Rob Goss is a freelance writer with an impressive pedigree: from publishing a number of award-winning guidebooks to writing for the likes of National Geographic Traveler and TIME, Rob knows what it’s like to juggle the many projects of a freelancer. In our interview today, he shares some of his personal success stories and offers some advice on how to work with editors and publishers. Enjoy!
You’re based in Tokyo. How did you end up there full-time?
After graduating from university in England, I spent a few months working in Norway. I was painting sewage pumping stations, so it wasn’t particularly glamorous work, but Norway was brilliant nonetheless. I really enjoyed the depth of experience you get living in a foreign country and it made me want to try working somewhere else overseas. Without knowing much at all about Japan, I ended up taking a job with an English conversation school in Tokyo (in 1999). After about six months here I then met my wife (who is Japanese). That was that!
Tell us a little bit about getting your start in the freelance writing business.
I’d been teaching for a few years, but it wasn’t the job for me, and like many other English teachers before and since I was finding out that it can be hard to get a job in Japan outside of the English teaching industry. By this time, however, I’d admitted to myself that I wanted to be a writer. That was a start. Still teaching full-time, I did a two-year post-graduate diploma in Journalism via distance learning with the University of Southern Queensland. I learned a lot about the nuts and bolts of researching and writing, and while studying started picking up freelance assignments.
The qualification also helped me get a full-time copy editing job (a great education in itself) during which time I put in a lot of late nights at home to build enough freelance work to scale down to a part-time job and then eventually go fully freelance in 2008. The staggered transition was very important. I had a young family by then, so I had to keep a steady income.
What have been the keys to your success?
Finding a niche has helped. From early on I had my own website (a simple bio with samples) and through it was getting assignments from overseas publications that my experience and ability honestly didn’t warrant. That hinted at a shortage of experienced freelance English-language writers in Japan and/or a lack of those marketing themselves effectively overseas. There was a niche to fill. These publications also tended to pay a lot more than Japan-based English-language publications. It made sense to aim internationally. It also gave me thousands of potential clients, rather than a couple of dozen.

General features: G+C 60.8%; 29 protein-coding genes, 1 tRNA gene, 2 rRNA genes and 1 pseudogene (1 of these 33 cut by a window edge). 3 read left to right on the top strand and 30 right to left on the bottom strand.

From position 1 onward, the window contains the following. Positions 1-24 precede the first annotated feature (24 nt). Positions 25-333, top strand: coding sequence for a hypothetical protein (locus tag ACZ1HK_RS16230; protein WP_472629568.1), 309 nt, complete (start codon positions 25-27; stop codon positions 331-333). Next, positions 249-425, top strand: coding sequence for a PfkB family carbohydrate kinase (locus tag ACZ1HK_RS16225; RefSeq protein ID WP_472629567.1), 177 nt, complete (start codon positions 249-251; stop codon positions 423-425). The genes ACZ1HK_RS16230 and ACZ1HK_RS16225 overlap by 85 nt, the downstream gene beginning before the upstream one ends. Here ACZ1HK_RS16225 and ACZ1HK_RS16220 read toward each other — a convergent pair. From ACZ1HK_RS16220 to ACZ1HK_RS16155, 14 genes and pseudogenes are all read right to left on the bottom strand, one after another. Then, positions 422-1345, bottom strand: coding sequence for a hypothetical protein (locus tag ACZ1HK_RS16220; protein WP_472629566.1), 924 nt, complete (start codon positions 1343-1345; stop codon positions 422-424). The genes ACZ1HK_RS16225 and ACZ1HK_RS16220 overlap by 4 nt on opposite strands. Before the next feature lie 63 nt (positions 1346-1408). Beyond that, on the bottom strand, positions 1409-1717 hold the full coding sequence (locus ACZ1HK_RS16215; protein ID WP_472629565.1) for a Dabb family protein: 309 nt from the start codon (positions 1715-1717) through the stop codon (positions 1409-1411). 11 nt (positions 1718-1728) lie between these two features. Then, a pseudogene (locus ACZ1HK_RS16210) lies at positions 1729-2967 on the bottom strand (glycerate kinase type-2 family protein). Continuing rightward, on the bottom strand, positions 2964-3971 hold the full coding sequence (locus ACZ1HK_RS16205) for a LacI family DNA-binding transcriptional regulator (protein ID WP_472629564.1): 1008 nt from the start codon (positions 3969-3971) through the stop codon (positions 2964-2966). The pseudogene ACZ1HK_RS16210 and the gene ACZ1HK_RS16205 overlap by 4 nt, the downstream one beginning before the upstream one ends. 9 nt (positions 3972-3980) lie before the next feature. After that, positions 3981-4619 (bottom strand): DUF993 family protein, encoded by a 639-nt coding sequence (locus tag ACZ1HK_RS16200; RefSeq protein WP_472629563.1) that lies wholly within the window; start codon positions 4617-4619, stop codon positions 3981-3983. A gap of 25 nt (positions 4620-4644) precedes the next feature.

Realizing that my writing is a business helped, too. Initially I was happy taking on any assignment. While that was a valuable learning experience, it wasn’t a suitable long-term business model. To make writing a viable full-time career, I became more selective. Is the assignment interesting? Does it pay for my time properly? If not, there are plenty more fish in the sea. If turning down work means a quiet week story-wise every so often, that’s fine. The time can be better spent coming up with ideas, working on pet projects, doing marketing or getting ahead of schedule on a book.
What advice do you have for budding writers who wish to become freelancers? What do you wish you’d known when you started that you know now?
First of all, enjoy the ride. It will be hard work at times, but it’s not supposed to be torture!
Don’t be afraid to act like a professional, even if you don’t feel like one yet. Be reliable, meet deadlines, and deliver exactly as briefed. Overcome any shyness about communicating with your editors. Good editors don’t get annoyed if you ask for guidance. It shows that you care. Before you start writing, for example, you need to be clear on what your editor wants. That can take a few emails to nail down, but it’s better for everyone than a rewrite and far less painful for you than a kill fee. Try not to react badly to their edits, either. We can all learn a lot by keeping an open mind and analyzing how editors handle our text. Analyze other people’s writing, too. What makes each story flow and bounce? Which structures are used effectively? Or overused? How do the good pieces grab your attention and hold it?